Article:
It’s a trait of the deeply lucky, and the deeply unlucky, to learn at a young age that laughing at misfortune is key to surviving it.
Much like a plucky young orphan Annie - but with muscular dystrophy in lieu of the comparable genetic anomaly that is being ginger - I faced adversity from a young age. Forced to wear deeply unfashionable leg braces, I grew up weak and lame* (*physically lame, I’m a deeply cool person with impeccable taste in music, please please believe me). I also grew up in Perth, which I consider a type of geographical disability.
You might imagine, then, that the acne-ridden realisation of being gay on top of already being disabled (and from Perth) would be adding insult to injury, that the world doubling down in its hostility towards me might have made me double down on my sad, cynical outlook.
Instead, I laughed. I laughed because it had become apparent I was at the centre of a cosmic joke. The absurd, lottery-like improbability with which misfortune compounded around me felt like Lady Luck herself had got plastered on daiquiris and said ‘You know what would be funny?’.
I was living in a world of conservatives telling me I shouldn’t have kids because I’ll pass on my “unsavoury genes”, but also that being gay is wrong because you can’t procreate that way / something about seat belts . A world where the money going towards curing my disability is comically neck-in-neck with the money going towards curing my “other disease”. A world where teachers, in an effort to stop kids saying ‘gay’ as an insult, suggested we use ‘lame’ instead - a word which hasn’t ever historically referred to any particular minority, probably.
Finding the absurdity, the comedy, in an ableist and homophobic world isn’t to dismiss the seriousness with which it can ruin your life. But comedy, at the very least, was a lens on the world that gave me back some of the power. For once, I was making the joke, not just being the joke. I began to lean in to what would become my favourite pastime - making straight, abled people uncomfortable by cracking jokes that their suburban sensibilities deemed taboo. Hopefully, through that discomfort, it helped them realise just how misguided those taboos were, but if not, who cares, at least I get to watch them squirm a little.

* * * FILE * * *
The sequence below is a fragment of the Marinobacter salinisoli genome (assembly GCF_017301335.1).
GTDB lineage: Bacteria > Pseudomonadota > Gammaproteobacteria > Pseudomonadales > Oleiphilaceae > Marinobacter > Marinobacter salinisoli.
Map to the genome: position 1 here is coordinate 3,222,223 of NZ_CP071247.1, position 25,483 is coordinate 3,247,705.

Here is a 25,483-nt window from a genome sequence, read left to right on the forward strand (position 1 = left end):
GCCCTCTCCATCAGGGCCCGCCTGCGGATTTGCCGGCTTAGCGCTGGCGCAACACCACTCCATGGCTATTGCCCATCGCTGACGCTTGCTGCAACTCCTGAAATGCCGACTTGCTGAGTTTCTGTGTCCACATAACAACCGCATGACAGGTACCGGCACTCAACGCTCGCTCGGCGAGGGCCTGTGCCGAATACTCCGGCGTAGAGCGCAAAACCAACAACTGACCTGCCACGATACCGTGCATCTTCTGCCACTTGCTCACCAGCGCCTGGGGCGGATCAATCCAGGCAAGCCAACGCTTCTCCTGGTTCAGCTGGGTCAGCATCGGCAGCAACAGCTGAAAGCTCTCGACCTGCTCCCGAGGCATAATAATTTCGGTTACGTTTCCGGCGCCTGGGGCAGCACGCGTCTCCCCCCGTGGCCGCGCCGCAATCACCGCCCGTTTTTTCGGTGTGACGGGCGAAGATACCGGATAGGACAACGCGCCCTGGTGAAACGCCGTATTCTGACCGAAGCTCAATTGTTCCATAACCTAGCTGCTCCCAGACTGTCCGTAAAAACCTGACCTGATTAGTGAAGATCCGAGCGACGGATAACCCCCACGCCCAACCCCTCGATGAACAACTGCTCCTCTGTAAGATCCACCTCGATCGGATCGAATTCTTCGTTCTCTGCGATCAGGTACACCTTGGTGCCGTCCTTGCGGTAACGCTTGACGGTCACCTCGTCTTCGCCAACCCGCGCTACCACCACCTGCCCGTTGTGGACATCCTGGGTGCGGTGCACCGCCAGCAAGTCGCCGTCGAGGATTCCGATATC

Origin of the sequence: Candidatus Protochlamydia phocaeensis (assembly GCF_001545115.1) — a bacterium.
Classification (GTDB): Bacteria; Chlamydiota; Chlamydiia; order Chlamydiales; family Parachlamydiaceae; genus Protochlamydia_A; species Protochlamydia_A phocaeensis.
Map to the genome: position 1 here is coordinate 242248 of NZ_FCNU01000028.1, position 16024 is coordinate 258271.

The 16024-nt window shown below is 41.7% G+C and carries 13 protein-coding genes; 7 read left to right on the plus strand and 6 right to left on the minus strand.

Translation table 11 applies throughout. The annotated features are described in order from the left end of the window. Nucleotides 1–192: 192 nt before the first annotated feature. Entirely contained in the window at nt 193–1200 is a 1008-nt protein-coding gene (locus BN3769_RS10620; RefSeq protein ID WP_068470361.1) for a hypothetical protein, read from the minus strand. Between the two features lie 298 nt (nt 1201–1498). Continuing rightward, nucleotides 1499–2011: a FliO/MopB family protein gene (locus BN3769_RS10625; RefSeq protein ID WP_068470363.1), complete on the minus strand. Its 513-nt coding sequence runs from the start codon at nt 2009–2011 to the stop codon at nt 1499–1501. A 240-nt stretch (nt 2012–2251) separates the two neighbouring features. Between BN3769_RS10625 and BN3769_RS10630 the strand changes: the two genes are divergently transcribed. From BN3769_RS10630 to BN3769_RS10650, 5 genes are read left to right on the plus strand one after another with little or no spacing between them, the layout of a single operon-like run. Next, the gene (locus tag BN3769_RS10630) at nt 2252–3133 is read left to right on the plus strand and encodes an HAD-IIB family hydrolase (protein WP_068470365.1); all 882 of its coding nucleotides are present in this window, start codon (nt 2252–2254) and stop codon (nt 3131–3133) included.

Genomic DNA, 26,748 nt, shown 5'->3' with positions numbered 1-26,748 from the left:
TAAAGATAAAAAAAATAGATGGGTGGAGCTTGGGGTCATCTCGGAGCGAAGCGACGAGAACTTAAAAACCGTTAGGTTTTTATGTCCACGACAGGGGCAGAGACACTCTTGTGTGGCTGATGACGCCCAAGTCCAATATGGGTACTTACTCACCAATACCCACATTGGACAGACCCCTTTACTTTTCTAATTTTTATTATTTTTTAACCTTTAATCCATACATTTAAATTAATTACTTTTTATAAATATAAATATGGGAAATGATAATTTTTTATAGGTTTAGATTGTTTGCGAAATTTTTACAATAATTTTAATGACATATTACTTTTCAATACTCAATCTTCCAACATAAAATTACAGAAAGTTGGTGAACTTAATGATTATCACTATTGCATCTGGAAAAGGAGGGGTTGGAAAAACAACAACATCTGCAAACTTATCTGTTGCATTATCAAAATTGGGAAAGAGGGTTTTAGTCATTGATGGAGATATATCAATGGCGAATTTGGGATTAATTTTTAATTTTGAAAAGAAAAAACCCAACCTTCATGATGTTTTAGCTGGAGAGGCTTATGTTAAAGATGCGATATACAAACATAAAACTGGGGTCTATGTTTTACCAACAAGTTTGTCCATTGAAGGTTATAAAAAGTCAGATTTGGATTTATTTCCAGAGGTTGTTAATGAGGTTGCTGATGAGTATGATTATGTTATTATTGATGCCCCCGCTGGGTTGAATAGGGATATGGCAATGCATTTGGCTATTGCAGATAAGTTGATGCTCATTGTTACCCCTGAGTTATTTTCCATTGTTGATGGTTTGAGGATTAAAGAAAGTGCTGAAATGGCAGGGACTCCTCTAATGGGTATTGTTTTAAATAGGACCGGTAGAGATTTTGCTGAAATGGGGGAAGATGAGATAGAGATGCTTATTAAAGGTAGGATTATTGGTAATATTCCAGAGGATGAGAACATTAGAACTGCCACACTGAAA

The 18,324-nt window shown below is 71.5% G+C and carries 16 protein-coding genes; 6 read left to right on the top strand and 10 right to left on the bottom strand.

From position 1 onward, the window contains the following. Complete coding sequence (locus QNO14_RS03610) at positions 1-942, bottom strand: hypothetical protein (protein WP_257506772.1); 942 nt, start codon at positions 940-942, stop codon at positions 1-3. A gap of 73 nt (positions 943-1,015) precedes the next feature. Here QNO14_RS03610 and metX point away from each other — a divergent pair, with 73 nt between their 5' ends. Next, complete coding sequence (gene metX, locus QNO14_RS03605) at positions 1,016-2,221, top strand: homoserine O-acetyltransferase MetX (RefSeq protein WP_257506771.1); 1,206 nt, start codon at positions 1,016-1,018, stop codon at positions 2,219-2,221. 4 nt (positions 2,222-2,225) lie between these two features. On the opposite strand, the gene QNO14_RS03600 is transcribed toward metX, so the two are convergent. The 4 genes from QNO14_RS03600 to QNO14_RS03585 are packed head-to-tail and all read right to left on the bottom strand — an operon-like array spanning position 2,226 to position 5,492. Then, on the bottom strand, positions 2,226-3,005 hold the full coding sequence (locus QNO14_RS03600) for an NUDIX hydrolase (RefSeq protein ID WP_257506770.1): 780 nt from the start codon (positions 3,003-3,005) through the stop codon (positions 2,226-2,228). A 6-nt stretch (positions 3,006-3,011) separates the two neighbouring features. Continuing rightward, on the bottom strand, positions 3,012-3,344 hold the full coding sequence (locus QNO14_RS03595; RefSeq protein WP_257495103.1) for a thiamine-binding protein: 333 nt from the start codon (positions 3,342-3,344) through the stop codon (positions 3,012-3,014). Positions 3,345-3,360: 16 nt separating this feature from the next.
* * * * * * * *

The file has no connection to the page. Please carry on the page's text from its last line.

A few years ago, I started doing stand-up comedy. It felt like the natural extension of my personality, which many have described as “insufferable” and “too much”. Unfortunately, stand up is not yet a perfect, equitable slice of just how diverse our world is. Visiting a standard open mic, I can’t tell you which is more exhausting - climbing stairs that were built with able-bodied mountaineers in mind, or listening to a straight guy earnestly dissect Louis CK’s latest hour.
And it isn’t just stand-up. TV is filled to the brim with shows that use homosexuality or disability as a punchline - which is my thing! And I’ll give $50 to anyone that can link me to any Australian comedy podcast where they don’t say ‘re---rd’. It feels mind-boggling that comedy can make me feel awful about myself as easily as it can crack me up.
In May this year, I was approached to do five minutes at a new stand-up night called Lemon Comedy. At the time, I was particularly disenfranchised with the scene, and was instead throwing myself into writing mildly-humorous thinkpieces (like this one!). Had it been any other line-up show, I might have declined. But there was something about this particular night that drew me in - its ethos was in championing diversity, and better still, it was being held at a fully wheelchair-accessible queer bookshop. In the Venn diagram of my interests, the night could only be improved if it also somehow involved brandy custard and the collected discography of Kylie Minogue.
When I finally got on stage that night in May, I had never felt more comfortable cracking jokes about who I am, because I knew I was in front of an audience who weren’t holding my humanity in question. Later that night, agender comedian and Canadian headliner DeAnne Smith got on stage and plainly articulated exactly what I was feeling - “It’s a gay bookshop. We’re all safe here”.
I think the producers of Lemon Comedy must have noticed what this night meant to me, because when they had to move away from Melbourne, they asked me if I wanted to continue the night as host while they set up new Lemon Comedy nights in England and Canada. I accepted immediately.
And that’s where we are now. The entire country is discussing the legitimacy of queer people’s right to marriage (and, it feels, to exist). The slow rollout of the NDIS is already being plagued with complaints of inefficiency. The world feels like it is on fire. But I’m smiling, because I get to spend 2 hours laughing in a queer bookshop, alchemizing the bad, embarrassing and unfortunate moments of my life into something golden. Something that makes people laugh.
It’s not like I found a bunch other people who were exactly like me. I’m still the only one in the room with my particular disease, both my particular diseases. But what I did find was a much larger community, and one based around something much deeper. In that room, we were all in on the same secret. Walking on stage and laughing at our misfortune gives the power back to us, even if only for a tight five minutes.
Alistair Baldwin is a writer, comedian and “critic” based in Melbourne but loyal only to Perth. He is the host of Lemon Comedy.